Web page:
In ancient Egypt, the leopard was esteemed as an aspect of divinity and associated with the god Osiris, the judge of the dead. For many African tribes, the leopard is a powerful totem animal that is believed to guide the spirits of the dead to rest.
For many centuries a leopard cult has existed in West Africa, particularly in Nigeria and Sierra Leone, wherein its members kill as does the leopard, by slashing, gashing, and mauling their human prey with steel claws and knives. Later, during gory ceremonies, they drink the blood and eat the flesh of human victims. Those initiates who aspire to become members of the cult must return from a night's foray with a bottle of their victim's blood and drink it in the presence of the assembled members. The cultists believe that a magical elixir known as borfima, which they brew from their victim's intestines, grants them superhuman powers and enables them to transform themselves into leopards.
The members of the cult kill on the slightest pretext. Perhaps one of the members became ill or his crops failed. Such misfortunes as these would be sufficient to demand a human sacrifice. A likely victim would be chosen, the date and time of the killing agreed upon, and the executioner, known as the Bati Yeli, would be selected. The Bati Yeli wore the ritual leopard mask and a leopard skin robe. It was preferable that the sacrifice be performed at one of the leopard cult's jungle shrines, but if circumstances demanded a more immediate shedding of blood, the rite could be conducted with the ceremonial twopronged steel claw anywhere at all.
The first really serious outbreak of leopard-cult murders in Sierra Leone and Nigeria occurred shortly after World War I (1914–18). At that time, it was believed the cult was suppressed by the region's white administrators because many of its members were captured and executed. However, in actual fact, the leopard men simply went underground, continuing to perform ritual murders sporadically every year over the next two decades.
In 1946, the leopard men became bold and there were 48 cases of murder and attempted murder committed by the leopard cult in that year alone. And it soon became obvious that, much like the Mau-Mau in Kenya, the leopard men had begun directing many of their attacks against white men as if to convince the native population that the cult had no fear of the police or of the white rulers. The trend continued during the first seven months of 1947, when there were 43 known ritual killings performed by the leopard cult.
Terry Wilson had been district officer of a province in Eastern Nigeria for only six months when, early in 1947, he discovered that the leopard men had begun operating in his jurisdiction, claiming mainly young women as their victims. When Wilson raided the house of a local chief named Nagogo, his men found a leopard mask, a leopard-skin robe, and a steel claw. Acting on a tip from an informer, Wilson ordered his police officers to dig near the chief's house, where they found the remains of 13 victims. The chief was put in prison to await trial, and Wilson set out on a determined mission to put an end to the leopard men's reign of terror.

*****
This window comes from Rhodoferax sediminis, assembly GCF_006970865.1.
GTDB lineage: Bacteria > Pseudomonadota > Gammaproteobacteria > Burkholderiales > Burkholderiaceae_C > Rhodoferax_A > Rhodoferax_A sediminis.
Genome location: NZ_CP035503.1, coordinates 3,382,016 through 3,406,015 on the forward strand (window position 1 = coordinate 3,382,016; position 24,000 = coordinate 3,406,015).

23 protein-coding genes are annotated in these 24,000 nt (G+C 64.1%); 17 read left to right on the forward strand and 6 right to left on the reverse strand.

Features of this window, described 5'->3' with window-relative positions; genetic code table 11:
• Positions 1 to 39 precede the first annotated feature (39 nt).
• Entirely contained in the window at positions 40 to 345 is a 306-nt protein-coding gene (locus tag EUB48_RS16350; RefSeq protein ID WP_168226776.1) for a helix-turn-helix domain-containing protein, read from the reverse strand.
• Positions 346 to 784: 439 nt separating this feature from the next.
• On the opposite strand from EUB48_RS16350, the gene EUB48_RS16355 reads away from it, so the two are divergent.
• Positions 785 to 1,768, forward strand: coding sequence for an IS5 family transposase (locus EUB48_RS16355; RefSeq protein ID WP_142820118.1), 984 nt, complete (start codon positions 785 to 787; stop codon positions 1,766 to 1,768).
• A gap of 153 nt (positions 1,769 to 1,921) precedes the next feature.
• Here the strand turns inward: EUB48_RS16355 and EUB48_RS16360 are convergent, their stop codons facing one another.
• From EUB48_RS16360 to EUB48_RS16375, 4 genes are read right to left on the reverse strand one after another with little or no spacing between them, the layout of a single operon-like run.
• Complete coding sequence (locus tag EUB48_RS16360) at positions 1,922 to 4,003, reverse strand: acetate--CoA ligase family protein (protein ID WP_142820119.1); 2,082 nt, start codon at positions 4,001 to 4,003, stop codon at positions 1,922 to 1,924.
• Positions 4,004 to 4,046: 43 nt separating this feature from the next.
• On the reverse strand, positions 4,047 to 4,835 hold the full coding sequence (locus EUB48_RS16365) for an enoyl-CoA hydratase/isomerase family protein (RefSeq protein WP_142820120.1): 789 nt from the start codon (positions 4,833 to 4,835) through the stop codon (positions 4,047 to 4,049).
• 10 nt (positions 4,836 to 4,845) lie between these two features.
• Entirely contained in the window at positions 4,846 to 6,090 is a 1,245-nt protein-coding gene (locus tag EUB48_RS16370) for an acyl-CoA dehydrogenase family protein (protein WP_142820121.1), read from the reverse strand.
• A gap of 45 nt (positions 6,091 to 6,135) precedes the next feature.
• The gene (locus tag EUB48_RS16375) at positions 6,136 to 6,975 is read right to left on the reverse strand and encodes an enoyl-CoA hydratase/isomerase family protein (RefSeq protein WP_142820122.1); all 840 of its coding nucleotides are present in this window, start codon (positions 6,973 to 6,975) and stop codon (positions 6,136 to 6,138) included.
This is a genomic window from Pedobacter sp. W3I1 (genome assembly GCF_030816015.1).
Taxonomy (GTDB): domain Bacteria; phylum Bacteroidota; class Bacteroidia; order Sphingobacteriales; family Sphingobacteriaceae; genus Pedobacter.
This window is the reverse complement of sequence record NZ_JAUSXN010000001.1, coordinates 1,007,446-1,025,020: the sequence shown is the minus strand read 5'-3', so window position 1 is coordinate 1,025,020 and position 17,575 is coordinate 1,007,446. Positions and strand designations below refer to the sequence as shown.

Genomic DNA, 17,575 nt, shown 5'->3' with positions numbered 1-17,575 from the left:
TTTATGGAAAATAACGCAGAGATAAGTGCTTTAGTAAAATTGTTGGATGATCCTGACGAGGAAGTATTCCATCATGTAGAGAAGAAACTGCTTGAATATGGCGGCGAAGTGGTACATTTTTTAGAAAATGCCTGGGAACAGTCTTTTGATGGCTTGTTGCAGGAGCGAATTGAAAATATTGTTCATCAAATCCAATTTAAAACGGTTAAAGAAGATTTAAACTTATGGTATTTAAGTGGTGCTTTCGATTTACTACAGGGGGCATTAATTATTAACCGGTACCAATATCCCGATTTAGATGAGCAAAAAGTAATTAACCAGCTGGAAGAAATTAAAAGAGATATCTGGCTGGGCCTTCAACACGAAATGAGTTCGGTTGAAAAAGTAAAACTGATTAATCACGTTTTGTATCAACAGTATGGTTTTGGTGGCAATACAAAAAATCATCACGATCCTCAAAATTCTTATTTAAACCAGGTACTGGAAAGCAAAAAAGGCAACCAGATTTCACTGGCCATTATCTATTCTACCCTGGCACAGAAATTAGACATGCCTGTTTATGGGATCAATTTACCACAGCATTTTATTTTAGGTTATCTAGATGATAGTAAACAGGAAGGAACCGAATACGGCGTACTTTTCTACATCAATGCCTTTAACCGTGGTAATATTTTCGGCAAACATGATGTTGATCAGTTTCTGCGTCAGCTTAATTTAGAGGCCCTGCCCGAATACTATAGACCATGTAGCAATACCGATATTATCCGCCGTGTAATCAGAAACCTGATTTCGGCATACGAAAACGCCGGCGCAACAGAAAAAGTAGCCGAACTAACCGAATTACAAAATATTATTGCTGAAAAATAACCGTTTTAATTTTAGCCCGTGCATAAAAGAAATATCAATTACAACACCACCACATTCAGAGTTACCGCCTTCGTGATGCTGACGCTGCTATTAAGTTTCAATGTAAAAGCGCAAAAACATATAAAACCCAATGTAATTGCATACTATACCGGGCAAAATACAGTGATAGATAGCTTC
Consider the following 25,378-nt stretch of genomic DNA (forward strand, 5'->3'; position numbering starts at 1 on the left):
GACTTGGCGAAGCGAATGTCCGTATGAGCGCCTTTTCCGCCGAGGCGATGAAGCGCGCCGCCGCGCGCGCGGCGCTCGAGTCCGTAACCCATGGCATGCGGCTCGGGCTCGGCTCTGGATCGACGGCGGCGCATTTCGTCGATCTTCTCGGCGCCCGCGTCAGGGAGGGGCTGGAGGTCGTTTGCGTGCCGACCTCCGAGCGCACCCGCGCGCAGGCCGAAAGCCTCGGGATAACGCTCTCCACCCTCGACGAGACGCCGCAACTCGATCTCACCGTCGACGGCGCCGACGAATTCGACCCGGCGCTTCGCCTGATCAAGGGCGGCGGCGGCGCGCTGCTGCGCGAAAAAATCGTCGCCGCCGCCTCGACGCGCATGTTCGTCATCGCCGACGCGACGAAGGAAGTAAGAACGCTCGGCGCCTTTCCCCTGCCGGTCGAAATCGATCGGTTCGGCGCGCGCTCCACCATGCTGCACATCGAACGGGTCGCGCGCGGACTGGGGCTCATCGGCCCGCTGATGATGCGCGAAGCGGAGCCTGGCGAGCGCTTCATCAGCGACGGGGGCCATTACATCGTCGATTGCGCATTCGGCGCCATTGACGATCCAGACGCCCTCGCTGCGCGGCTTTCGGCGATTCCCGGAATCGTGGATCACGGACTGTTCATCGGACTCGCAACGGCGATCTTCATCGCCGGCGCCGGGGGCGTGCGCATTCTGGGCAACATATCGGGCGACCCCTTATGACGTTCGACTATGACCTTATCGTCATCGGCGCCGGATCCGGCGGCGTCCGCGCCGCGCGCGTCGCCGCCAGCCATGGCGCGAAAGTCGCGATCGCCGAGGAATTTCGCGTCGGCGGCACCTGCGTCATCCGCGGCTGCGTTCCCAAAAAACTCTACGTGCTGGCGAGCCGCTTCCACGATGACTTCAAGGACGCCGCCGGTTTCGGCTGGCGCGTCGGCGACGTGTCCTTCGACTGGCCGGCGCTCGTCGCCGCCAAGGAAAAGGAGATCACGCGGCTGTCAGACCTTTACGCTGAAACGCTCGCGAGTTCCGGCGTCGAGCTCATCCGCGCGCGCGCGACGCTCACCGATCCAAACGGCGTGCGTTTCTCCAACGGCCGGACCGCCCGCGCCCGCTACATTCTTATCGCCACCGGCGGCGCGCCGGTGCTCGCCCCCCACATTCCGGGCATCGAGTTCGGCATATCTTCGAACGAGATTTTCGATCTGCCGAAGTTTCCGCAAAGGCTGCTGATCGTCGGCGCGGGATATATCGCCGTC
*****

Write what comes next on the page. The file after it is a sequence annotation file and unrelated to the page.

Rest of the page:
But the local inhabitants were too terrified of the leopard cult to come forward. There were several more murders during the weeks that followed, including the wife and daughter of Nagogo, the imprisoned chieftain. A desperate Wilson hoped that the sight of the mutilated bodies of his family would anger Nagogo into betraying the cult members who had so obviously turned on him, but the shock proved too much for the chief. When he saw the bloodied corpses of his wife and daughter and realized how viciously his fellow leopard men had betrayed him, he collapsed and died of heart failure.
Although Wilson received 200 additional police officers as reinforcements, the leopard men became increasingly bold in their nocturnal attacks. One night they even sacrificed a female victim inside the police compound and managed to get away without being seen. After that cruelly defiant gesture, the cult committed several murders in broad daylight. The native inhabitants of the region lost all confidence in the police and their ability to stop the slashings and killings of the powerful leopard men. Even some of Wilson's men began to believe that the cultists might truly have the ability to shapeshift into leopards and to fade unseen into the shadows.